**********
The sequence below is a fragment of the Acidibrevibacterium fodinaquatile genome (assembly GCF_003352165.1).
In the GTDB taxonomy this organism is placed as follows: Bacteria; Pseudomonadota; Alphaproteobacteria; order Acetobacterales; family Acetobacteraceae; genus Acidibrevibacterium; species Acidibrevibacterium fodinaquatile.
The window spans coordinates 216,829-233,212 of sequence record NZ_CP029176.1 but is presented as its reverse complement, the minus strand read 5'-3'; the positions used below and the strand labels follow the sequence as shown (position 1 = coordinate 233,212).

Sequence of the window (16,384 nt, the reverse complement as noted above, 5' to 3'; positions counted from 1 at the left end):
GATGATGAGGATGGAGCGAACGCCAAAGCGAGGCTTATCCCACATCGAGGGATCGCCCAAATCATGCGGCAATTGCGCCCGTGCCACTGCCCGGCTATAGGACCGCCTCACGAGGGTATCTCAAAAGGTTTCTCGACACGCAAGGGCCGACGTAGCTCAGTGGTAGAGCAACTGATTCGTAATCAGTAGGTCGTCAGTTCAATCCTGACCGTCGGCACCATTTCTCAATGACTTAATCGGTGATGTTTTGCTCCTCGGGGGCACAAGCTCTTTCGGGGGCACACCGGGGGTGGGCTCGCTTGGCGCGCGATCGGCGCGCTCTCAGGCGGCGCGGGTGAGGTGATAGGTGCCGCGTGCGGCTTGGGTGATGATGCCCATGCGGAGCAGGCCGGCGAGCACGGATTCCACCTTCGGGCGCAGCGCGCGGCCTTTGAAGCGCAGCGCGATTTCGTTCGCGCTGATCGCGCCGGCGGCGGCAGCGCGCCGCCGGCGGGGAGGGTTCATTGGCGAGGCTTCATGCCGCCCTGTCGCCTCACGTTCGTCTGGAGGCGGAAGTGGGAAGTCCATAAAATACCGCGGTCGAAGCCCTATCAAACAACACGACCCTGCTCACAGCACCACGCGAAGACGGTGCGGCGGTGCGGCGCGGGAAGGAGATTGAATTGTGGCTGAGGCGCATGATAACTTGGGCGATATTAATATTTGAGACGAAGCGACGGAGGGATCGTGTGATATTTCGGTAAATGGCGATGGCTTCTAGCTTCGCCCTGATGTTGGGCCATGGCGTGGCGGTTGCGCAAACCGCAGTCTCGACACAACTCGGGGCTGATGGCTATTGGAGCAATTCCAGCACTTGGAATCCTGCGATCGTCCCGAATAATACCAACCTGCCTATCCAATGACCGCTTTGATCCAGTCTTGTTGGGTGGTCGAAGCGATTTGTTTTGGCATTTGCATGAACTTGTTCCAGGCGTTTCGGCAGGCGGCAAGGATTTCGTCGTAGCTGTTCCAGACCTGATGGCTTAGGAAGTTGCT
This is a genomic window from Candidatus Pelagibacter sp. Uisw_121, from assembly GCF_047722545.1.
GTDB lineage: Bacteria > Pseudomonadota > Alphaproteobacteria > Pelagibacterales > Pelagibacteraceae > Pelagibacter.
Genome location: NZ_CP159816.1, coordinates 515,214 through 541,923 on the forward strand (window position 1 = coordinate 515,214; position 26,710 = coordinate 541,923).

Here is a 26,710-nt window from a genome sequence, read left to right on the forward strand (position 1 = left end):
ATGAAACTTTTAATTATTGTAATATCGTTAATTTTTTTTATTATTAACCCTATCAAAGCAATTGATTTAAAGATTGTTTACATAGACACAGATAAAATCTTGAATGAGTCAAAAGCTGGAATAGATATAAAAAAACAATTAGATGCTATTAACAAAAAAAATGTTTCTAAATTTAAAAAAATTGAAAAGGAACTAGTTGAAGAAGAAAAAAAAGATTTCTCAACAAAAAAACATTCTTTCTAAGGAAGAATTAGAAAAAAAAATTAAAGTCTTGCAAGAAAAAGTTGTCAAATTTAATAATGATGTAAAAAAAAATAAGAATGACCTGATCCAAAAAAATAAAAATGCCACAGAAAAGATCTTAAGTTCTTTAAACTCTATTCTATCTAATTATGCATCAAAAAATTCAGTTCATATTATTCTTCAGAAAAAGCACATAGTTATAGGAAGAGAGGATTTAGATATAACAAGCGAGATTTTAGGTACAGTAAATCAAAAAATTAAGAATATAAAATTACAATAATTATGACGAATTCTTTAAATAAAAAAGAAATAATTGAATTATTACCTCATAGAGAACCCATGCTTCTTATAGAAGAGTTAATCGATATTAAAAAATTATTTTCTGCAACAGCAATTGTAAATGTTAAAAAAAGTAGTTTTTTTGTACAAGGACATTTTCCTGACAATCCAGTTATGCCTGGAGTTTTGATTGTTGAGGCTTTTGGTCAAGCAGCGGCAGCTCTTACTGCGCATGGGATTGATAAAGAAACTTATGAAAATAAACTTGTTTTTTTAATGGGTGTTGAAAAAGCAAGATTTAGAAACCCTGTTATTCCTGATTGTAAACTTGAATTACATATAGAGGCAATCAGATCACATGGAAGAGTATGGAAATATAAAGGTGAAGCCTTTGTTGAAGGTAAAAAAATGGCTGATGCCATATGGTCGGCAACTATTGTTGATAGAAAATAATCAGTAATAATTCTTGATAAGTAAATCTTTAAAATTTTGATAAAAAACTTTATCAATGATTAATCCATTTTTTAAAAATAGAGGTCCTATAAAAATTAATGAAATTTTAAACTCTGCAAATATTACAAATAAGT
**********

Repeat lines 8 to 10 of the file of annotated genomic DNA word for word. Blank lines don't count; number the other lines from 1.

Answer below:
Genome location: NZ_CP159816.1, coordinates 515,214 through 541,923 on the forward strand (window position 1 = coordinate 515,214; position 26,710 = coordinate 541,923).

Here is a 26,710-nt window from a genome sequence, read left to right on the forward strand (position 1 = left end):
ATGAAACTTTTAATTATTGTAATATCGTTAATTTTTTTTATTATTAACCCTATCAAAGCAATTGATTTAAAGATTGTTTACATAGACACAGATAAAATCTTGAATGAGTCAAAAGCTGGAATAGATATAAAAAAACAATTAGATGCTATTAACAAAAAAAATGTTTCTAAATTTAAAAAAATTGAAAAGGAACTAGTTGAAGAAGAAAAAAAAGATTTCTCAACAAAAAAACATTCTTTCTAAGGAAGAATTAGAAAAAAAAATTAAAGTCTTGCAAGAAAAAGTTGTCAAATTTAATAATGATGTAAAAAAAAATAAGAATGACCTGATCCAAAAAAATAAAAATGCCACAGAAAAGATCTTAAGTTCTTTAAACTCTATTCTATCTAATTATGCATCAAAAAATTCAGTTCATATTATTCTTCAGAAAAAGCACATAGTTATAGGAAGAGAGGATTTAGATATAACAAGCGAGATTTTAGGTACAGTAAATCAAAAAATTAAGAATATAAAATTACAATAATTATGACGAATTCTTTAAATAAAAAAGAAATAATTGAATTATTACCTCATAGAGAACCCATGCTTCTTATAGAAGAGTTAATCGATATTAAAAAATTATTTTCTGCAACAGCAATTGTAAATGTTAAAAAAAGTAGTTTTTTTGTACAAGGACATTTTCCTGACAATCCAGTTATGCCTGGAGTTTTGATTGTTGAGGCTTTTGGTCAAGCAGCGGCAGCTCTTACTGCGCATGGGATTGATAAAGAAACTTATGAAAATAAACTTGTTTTTTTAATGGGTGTTGAAAAAGCAAGATTTAGAAACCCTGTTATTCCTGATTGTAAACTTGAATTACATATAGAGGCAATCAGATCACATGGAAGAGTATGGAAATATAAAGGTGAAGCCTTTGTTGAAGGTAAAAAAATGGCTGATGCCATATGGTCGGCAACTATTGTTGATAGAAAATAATCAGTAATAATTCTTGATAAGTAAATCTTTAAAATTTTGATAAAAAACTTTATCAATGATTAATCCATTTTTTAAAAATAGAGGTCCTATAAAAATTAATGAAATTTTAAACTCTGCAAATATTACAAATAAGT